There's a number of things to while away a weary winter.
Winter fishing can be really productive. The right clothing can arrest the onset of hypothermia and extend the pleasures of fishing on into the middle of winter. Thermal underwear, including long-johns and balaclavas are worthwhile investments. The layers can make having a pee a bit of a challenge, whether you’re a man or a woman. But layers provide the essential insulation effect. A final wind-proof outer-layer keeps one well cocooned from the icy southerly blasts that await us just as certainly as night follows day. I reckon you can’t beat the traditional oil-skin. Parkas are best so you don’t get drips running down your neck.
Balaclavas are under-rated. One doesn’t have to be balding to lose heaps of warmth through the head. Polypropylene balaclavas are my favourite. Light yet cosy. Motorcycle shops usually stock them. Come in some gaudy colours too.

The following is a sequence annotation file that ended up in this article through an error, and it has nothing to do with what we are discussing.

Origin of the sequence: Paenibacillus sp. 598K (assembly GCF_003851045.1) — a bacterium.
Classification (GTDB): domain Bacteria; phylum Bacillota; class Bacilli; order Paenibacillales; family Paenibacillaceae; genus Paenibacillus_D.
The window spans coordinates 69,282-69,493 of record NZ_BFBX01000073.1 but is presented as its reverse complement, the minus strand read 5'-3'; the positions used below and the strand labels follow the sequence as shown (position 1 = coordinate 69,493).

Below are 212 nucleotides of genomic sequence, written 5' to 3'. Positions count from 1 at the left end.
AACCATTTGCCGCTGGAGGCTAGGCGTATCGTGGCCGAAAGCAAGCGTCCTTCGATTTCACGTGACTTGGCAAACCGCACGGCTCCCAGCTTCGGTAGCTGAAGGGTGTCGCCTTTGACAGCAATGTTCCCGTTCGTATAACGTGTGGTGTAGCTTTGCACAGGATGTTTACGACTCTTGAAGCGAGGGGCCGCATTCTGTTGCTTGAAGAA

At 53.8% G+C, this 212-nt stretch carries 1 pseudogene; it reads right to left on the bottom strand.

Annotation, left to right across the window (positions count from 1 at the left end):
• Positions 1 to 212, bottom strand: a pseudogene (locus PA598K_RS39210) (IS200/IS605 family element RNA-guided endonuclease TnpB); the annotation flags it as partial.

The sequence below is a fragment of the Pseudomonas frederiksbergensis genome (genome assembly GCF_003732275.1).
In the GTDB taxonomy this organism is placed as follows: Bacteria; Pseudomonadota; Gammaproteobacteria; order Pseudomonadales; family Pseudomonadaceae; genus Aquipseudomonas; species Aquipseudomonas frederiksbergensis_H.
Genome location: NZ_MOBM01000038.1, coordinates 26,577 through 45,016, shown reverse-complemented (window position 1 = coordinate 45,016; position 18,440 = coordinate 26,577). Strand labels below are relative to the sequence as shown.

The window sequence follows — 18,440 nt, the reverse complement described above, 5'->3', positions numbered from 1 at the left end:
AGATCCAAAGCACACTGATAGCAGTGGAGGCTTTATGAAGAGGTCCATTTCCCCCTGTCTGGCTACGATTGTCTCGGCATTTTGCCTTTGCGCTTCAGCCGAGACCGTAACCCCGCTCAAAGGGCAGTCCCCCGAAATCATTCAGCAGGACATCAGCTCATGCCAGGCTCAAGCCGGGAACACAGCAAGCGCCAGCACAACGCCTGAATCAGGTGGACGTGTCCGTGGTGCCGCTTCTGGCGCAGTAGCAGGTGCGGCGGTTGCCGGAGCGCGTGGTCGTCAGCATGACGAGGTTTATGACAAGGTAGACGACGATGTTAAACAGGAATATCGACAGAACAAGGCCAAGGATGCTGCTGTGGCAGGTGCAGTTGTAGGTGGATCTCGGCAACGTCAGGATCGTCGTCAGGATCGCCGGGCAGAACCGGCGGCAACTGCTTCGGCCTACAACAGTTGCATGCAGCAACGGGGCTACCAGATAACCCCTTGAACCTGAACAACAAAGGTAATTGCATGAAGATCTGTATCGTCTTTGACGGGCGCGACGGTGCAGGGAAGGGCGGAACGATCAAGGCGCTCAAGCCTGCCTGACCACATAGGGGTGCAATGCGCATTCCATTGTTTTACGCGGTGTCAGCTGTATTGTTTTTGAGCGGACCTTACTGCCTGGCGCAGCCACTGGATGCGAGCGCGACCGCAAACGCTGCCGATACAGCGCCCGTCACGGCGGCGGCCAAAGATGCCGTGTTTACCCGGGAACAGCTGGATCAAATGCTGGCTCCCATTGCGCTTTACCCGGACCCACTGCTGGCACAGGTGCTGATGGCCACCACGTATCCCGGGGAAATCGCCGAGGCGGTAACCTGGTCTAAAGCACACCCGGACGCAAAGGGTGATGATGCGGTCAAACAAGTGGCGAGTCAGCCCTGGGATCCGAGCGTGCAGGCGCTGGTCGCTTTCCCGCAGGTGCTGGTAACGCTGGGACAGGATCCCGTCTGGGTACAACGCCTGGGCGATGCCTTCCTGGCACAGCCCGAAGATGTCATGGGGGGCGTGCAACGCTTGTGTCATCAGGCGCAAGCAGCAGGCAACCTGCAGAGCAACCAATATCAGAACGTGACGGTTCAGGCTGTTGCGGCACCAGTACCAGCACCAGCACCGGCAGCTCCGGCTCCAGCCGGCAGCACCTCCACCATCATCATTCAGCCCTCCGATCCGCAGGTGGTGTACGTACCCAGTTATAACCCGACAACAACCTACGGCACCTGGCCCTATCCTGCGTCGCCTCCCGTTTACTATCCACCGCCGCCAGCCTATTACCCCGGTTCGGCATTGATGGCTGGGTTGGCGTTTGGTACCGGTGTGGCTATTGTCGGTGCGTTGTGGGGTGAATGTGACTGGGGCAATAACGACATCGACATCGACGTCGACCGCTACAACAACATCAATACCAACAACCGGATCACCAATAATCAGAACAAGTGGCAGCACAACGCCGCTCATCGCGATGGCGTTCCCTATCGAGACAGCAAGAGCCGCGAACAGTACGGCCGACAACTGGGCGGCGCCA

Advice on tackle maintenance can take books. Some traps to watch out for are the effects of ultra-violet light on monofilament line and nicks out of ceramic guides. I reckon I’ve lost a few great spring snapper due to a combination of the above. UV damage is not widely recognised. Of the lines that I have experimented with, some seem more UV resistant than others. In my experience, low diameter, low stretch mono appears the most vulnerable. And that’s just what is needed for mega reds.
Experiment with line and knot strength to be satisfied that your gear performs to its rating. UV damage seems to be especially severe on knot strength. Cruising around in high summer with reels and line in full sun is not the smartest way to treat your gear.
Test the line by using your usual knots to connect to a set of spring scales. Pull until it breaks. Observe the breaking strain. Try it a few times to be certain. Note at what point in the trace the breakage occurs. Try different knots. Compare. You could get a rude surprise. The Palomar is a great knot. Worth learning.